Two weeks ago, I submitted my letter of resignation to my employer. My journey in the cybersecurity field over the past six years has been worthwhile. I started my career as a Cybersecurity Consultant and eventually moved to the critical infrastructure sector as a Cybersecurity Specialist, with a promotion to Cybersecurity Senior Specialist less than 2 years later. This role was especially meaningful to me for many reasons: healing and hope. I wasn’t in the right place when I applied for the job; I was a bit jaded due to events at the time. This company gave me the space to grow and be my best.
A Cybersecurity Warrior
I came into this company with renewed hope; with an intention to make a difference. My team didn’t have the best reputation at the time. I was given the space to be creative (while meeting the standards or going beyond). I created the Cybersecurity Risk Hunting Program, which identifies insecure business practices in the production environment. The program has been a success where my team started having a seat within the organization. My intention was to improve the company’s cybersecurity posture. I’m not here to make people’s lives hard for the lulz. I’m here with genuine intentions. Sometimes, people don’t always see that.
I was fortunate to meet many kind individuals; the most important being Mario. Mario has always been there for me, even though I thought he was my manager (previously my peer at the time) when I first joined. Mario has been my biggest hype man and partner. We created and improved many things together. Our partnership dynamic was unbeatable.
The Princess of Risky Landing
Two weeks before Season 8 of Game of Thrones, I finally decided to binge all 7 seasons. I was in the office grinding through my assessments while Game of Thrones was streaming on my phone. I probably did fry my brain and started calling myself the Princess of Risky Landing. I also became known as the Mother of Cyber Dragons because I was the leader of the cybersecurity internship program. I’m a Cybersecurity Warrior, as quoted from my LinkedIn profile.
My company was gracious to feature me in publications. They took many stock photos of me and used them for various documents. I was in the company’s sustainability report in 2020 & 2021 for Cybersecurity. I was interviewed for a couple of articles on how to start a career in Cybersecurity, as well as an employee story of myself. This was a great way to get my name out there.
These self-proclaimed titles weren’t said for no reason. I improved our internship program. I automated and templatized documents. I coded a whole cybersecurity risk scoring form. I created runbooks. I showed the team what hands-on means. I gave my team recognition by leadership. I won’t settle for mediocrity. I challenged every justification users provide with a “do you really?“.
The Literal Challenges
I am aware that my younger age and/or gender can give off a perception that I might not know as much. I’ve been treated a certain way by a few coworkers in a toxic and gatekeeping manner. One of few gave me constant challenges and comments, not limited to making a comment about how I can only afford Whole Foods because of my living situation, being a gatekeeper from letting me have local administrator privs when others can easily get it, and pulling non-existent processes out of their own ass while CC’ing a whole audience to make me look bad.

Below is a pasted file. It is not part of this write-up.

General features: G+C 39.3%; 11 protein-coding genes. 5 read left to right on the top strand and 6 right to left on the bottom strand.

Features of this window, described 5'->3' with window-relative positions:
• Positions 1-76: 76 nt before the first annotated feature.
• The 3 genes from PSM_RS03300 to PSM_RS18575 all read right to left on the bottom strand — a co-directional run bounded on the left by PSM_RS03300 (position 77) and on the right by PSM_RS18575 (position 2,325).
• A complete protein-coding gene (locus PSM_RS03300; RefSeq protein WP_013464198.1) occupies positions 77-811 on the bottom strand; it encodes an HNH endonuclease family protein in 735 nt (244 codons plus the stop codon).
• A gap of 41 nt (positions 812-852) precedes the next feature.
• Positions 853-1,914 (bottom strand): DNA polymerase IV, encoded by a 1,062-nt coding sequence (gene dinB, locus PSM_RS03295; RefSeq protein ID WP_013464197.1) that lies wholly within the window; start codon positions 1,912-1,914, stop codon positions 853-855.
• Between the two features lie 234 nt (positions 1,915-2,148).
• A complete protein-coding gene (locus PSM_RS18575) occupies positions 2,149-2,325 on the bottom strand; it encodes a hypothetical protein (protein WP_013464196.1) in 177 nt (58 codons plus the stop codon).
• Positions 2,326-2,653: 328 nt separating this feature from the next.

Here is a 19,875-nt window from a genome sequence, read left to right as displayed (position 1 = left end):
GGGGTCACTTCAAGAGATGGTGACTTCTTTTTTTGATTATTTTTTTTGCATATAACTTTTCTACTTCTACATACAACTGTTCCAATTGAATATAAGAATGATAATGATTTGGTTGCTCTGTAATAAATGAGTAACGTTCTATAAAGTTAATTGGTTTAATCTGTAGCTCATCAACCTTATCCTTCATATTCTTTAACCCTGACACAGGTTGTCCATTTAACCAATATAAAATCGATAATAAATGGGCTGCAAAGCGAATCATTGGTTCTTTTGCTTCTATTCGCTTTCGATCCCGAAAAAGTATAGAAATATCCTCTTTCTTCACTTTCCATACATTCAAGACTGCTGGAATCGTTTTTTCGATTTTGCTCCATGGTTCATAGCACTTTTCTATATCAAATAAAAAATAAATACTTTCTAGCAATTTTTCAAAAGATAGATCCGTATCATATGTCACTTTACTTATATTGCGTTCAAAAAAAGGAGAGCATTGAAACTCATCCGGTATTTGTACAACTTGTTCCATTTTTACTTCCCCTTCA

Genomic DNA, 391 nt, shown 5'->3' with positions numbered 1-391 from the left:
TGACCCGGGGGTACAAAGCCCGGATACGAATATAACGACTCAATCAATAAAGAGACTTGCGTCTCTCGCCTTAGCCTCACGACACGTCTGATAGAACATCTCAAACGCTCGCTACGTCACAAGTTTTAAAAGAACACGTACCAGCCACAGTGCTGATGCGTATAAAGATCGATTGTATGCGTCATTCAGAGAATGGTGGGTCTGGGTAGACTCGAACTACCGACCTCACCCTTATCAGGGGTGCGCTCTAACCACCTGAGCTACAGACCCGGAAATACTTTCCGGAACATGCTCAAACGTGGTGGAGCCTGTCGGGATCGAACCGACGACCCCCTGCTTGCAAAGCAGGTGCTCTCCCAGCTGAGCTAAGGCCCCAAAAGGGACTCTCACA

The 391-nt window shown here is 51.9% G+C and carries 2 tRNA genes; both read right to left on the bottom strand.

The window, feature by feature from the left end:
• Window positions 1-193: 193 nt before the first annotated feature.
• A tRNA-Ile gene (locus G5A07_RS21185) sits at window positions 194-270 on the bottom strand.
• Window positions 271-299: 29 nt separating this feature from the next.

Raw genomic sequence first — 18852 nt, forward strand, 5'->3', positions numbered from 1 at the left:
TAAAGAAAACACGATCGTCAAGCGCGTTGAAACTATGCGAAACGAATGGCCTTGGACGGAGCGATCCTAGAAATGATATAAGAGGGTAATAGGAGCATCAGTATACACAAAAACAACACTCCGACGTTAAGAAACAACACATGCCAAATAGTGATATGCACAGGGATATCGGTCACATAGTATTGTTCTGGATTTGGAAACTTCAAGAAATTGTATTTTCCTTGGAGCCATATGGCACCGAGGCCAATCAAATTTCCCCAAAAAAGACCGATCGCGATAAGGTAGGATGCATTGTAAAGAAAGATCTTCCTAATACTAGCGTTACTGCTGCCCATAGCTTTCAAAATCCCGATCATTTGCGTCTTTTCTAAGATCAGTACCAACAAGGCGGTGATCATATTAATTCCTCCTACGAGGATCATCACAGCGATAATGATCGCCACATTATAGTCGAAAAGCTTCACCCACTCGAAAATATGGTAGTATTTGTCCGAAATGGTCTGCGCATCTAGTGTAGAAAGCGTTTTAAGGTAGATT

Another telling me it’s impossible to reverse Active Directory credentials, when in fact, my last life involved me pulling hashes from SAM hives, reversing them through Secrets Dump, and putting them through a hash cracker for plaintext passwords. I had to provide blog posts written by others to back my claim up over a cybersecurity risk I identified in the environment.
There are other unfortunate situations that happened to me in this workplace. However, let’s focus on the good part now. These challenges could have happened in other environments as well, as young ABG’s in cybersecurity is uncommon.
The Brighter Side
Honestly, there was more good that happened than bad in this organization. My team made me feel like I was part of a family. We learned how to look out for each other. Fight for the greater good. Additionally, I am thankful that the Incident Response team accepted me early on. This allowed me to build a bridge between the two teams. This relationship motivated me to do my best and give our team a good starting reputation.
I’ve learned the meaning of friendship thanks to my team members. Friendship means having each other’s back and avoiding backstabbing. I am always true with my feedback to people’s faces. There were times when individuals tried me, but I know who has been there during my time in need, without truly burning bridges.
As the Mother of Cyber Dragons, I felt a responsibility to the interns. A former intern used me as her reference for her future workplace and called me her Career Godmother. Another wanted to learn under my wing, and we converted him to a full-time hire. As I am leaving the company, I am turning in my major roles over to him as he knows my trade the best.
Goodbye for Now
Despite the ups and downs, I am thankful for the experience. I learned a lot from both the technical and business perspective. I’m thankful for the valuable lessons and experiences this organization has taught me.
Even though I was on track to become a Cybersecurity Advisor later this year, I accepted a role as a Vice President, Cybersecurity/Information Technology Manager II at a financial institution. This is a great leadership opportunity for me to grow and focus on building hands-on cybersecurity programs.
It’s time for a change in the environment. Time for a fresh breath of air. Time for me to see what I can contribute as an individual performer and leader.
Thank you for the love and support.